Batted on all five days, and 268 in a one-day game

The regular Monday column in which Steven Lynch answers your questions about (almost) any aspect of cricket:

I heard that Geoffrey Boycott once batted on all five days of a Test match. When was this, and has anyone else achieved this feat? asked Rayed Mamun from Australia

Geoff Boycott did it during the third Ashes Test of 1977, at Trent Bridge, on his comeback to Test cricket after a three-year self-imposed exile. He scored 107 and an unbeaten 80, and was one of the not-out batsmen at the end of the first, second and fourth days. He was the second person to achieve this feat, after ML Jaisimha of India, who managed it against Australia at Calcutta in 1959-60. It has now been done six times in all: the ones since Boycott were Kim Hughes, for Australia against England in the Centenary Test at Lord's in 1980; Allan Lamb, for England against West Indies, also at Lord's, in 1984; Ravi Shastri, for India against England at Calcutta in 1984-85; and most recently by Andrew Flintoff, for England against India at Mohali in 2005-06. Hughes, uniquely, managed to hit a six on all five days of that 1980 match.

Who has made the highest score in a domestic one-day match in England? asked Andrew Soames from Cheltenham

There have been four double-centuries in inter-county limited-overs matches in England - and Surrey's Alistair Brown has made two of them. His 268 against Glamorgan in the C&G Trophy at The Oval in 2002 is the highest innings ever made in a "List A" one-day match anywhere in the world, and he also scored 203 against Hampshire in the 40-over Sunday League at Guildford in 1997. The other double-centuries in English domestic one-day cricket date from when the Minor Counties were often pummelled in the early rounds of the NatWest Trophy: Alvin Kallicharran biffed 206 for Warwickshire against Oxfordshire at Edgbaston in 1984 (he also took 6 for 32, so not much doubt about the Man of the Match award!) and Vince Wells hit 201 for Leicestershire against Berkshire at Leicester in 1996.

Where was the first "off-shore" one-day international played? asked Ramesh Reddy from Trivandrum

I suppose a case could be made for the St Helen's ground in Swansea, in Wales, which staged a one-day international between England and New Zealand in 1973, but apart from that the first ground outside the established Test nations to hold an official ODI was Sharjah, which staged the first of its 198 ODIs in April 1984, when Pakistan played Sri Lanka.

Who wrote a book called The Cricket Pro's Lot? asked Christopher Dangerfield from Bedford

The author of what is an interesting and quirky cricket book was Fred Root, the former Worcestershire fast-medium bowler who played three Tests for England against Australia in 1926 without ever batting, although he did take eight wickets. In all first-class cricket Root took 1512 wickets at 21.11: he perfected a pre-Bodyline form of leg theory, bowling inswingers at leg stump at a rather gentler pace than Harold Larwood, with a well-stocked leg-side field. Among the adages propounded in his book, which was published in 1937, is "A cricketer is as old as he fields": it also includes a plea for "an English Cup for cricket", which pre-dated the one-day Gillette Cup competition by 26 years, and "a plea for the transfer system", which was about 60 years ahead of its time. Gideon Haigh wrote more about Root and his book in an article on Cricinfo in January 2006.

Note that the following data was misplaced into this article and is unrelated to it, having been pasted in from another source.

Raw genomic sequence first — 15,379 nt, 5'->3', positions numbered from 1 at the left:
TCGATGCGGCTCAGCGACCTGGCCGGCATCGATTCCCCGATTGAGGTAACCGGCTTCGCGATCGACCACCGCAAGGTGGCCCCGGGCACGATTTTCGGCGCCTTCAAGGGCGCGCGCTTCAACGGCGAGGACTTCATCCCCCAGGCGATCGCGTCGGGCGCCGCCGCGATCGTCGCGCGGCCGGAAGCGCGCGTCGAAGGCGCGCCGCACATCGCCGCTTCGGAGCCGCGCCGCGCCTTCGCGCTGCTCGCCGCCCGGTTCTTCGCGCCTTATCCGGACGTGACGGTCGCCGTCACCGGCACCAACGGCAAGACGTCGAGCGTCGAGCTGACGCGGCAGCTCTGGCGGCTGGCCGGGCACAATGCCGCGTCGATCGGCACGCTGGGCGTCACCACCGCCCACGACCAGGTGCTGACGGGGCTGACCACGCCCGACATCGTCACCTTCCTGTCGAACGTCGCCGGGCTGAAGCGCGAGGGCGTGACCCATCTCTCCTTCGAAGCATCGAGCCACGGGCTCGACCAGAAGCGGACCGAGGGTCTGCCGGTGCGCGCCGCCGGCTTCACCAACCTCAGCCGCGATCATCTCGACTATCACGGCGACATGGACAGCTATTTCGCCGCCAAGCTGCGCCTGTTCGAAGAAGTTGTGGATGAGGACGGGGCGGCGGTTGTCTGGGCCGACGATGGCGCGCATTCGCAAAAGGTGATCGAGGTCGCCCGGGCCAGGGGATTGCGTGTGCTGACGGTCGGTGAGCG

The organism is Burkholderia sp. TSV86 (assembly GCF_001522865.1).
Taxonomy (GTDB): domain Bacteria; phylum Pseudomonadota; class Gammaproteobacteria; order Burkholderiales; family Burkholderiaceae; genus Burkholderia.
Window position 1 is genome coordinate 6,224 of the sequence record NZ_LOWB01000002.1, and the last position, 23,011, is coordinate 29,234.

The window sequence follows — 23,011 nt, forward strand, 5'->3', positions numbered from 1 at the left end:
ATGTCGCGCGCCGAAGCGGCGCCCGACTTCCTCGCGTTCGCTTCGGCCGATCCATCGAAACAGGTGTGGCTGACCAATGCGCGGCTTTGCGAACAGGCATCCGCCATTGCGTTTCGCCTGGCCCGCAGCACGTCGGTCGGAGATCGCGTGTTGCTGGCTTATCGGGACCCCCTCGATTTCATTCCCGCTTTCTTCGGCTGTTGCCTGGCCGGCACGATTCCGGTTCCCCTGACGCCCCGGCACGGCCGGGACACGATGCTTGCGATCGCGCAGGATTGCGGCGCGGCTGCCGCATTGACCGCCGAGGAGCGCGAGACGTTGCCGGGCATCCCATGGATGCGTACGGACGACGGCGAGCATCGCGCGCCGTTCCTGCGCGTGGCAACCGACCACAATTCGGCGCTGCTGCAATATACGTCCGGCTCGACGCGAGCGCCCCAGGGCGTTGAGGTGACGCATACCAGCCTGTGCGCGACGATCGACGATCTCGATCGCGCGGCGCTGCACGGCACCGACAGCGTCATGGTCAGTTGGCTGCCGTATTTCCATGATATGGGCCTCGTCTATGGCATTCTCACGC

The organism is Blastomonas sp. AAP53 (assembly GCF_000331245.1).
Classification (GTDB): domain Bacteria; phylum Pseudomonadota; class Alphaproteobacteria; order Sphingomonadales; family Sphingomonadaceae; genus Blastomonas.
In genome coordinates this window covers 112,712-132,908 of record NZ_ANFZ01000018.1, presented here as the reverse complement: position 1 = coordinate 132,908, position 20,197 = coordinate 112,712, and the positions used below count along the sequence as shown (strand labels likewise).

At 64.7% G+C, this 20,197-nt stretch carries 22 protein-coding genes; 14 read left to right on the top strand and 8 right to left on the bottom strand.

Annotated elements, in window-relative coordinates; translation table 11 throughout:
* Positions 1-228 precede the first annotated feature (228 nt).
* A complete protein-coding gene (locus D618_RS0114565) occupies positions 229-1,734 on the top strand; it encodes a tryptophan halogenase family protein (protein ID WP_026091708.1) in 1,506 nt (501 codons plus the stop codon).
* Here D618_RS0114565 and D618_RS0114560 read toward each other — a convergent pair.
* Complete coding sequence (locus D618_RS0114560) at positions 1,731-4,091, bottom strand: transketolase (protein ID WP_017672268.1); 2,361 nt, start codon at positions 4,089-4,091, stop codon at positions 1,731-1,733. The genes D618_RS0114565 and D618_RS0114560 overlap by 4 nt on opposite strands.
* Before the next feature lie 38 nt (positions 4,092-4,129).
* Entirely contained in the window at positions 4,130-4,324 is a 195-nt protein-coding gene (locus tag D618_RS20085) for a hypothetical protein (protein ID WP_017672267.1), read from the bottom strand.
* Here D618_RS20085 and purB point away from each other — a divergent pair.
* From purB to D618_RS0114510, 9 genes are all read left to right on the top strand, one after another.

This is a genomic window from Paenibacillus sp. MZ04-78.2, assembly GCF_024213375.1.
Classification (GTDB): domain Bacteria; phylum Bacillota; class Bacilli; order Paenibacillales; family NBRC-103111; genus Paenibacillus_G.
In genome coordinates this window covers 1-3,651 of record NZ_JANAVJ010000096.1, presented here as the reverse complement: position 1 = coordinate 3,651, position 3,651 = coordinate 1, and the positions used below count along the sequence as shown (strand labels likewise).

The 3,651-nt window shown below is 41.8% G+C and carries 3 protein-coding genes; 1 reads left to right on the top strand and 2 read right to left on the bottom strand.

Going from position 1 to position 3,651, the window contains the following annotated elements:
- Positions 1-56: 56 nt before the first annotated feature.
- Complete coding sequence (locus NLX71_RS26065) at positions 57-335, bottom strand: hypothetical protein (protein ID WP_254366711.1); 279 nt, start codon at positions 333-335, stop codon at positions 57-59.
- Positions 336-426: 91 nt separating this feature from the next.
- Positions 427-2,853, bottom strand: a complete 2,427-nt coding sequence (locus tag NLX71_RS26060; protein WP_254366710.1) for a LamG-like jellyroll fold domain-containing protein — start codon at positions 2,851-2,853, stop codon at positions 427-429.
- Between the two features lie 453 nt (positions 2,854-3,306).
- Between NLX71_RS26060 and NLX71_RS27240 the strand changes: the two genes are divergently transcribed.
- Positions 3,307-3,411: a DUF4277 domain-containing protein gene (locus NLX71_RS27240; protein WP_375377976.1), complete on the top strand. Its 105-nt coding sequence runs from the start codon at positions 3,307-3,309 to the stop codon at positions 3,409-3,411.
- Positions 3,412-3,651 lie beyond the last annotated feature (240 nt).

I was wondering whether the Australian umpire Ian Lock is the son of the great English spinner Tony Lock? He was born in England, and lives in Western Australia, Tony's old Shield team, so I thought he might be. How many father/son combinations have umpired at international level? asked Noel Edwards from Australia

We asked Ric Evans, the umpiring manager of the Western Australian Cricket Association, and he says: "Definitely no relation at all - although Ian is English." It is quite a coincidence: Ian Lock was born in Wiltshire in 1958, shortly before Tony moved out to Perth to play for WA. There have been a few instances of father-and-son umpires, although perhaps understandably not many cases where they appeared in the same match! One current pair that bucks that trend is the Modis - Kenya's sometime captain Hitesh Modi has played in three one-day internationals umpired by his father, Subhash. In the third of those, against Bangladesh in Nairobi in August, father gave son out lbw.

Which former New Zealand cricketer was nicknamed "The Hornet"? asked Chandramohan from India

I'm afraid this isn't one of cricket's more original nicknames: the player concerned was Matt Horne, who played 35 Tests for New Zealand between 1996-97 and 2002-03, scoring 1788 runs at 28,.38, with four centuries. His older brother, Phil, played cricket for New Zealand too - and also represented them at badminton.

  • Steven Lynch's new book, The Cricinfo Guide to International Cricket 2007, is out now. Click here for more details, or here for our review.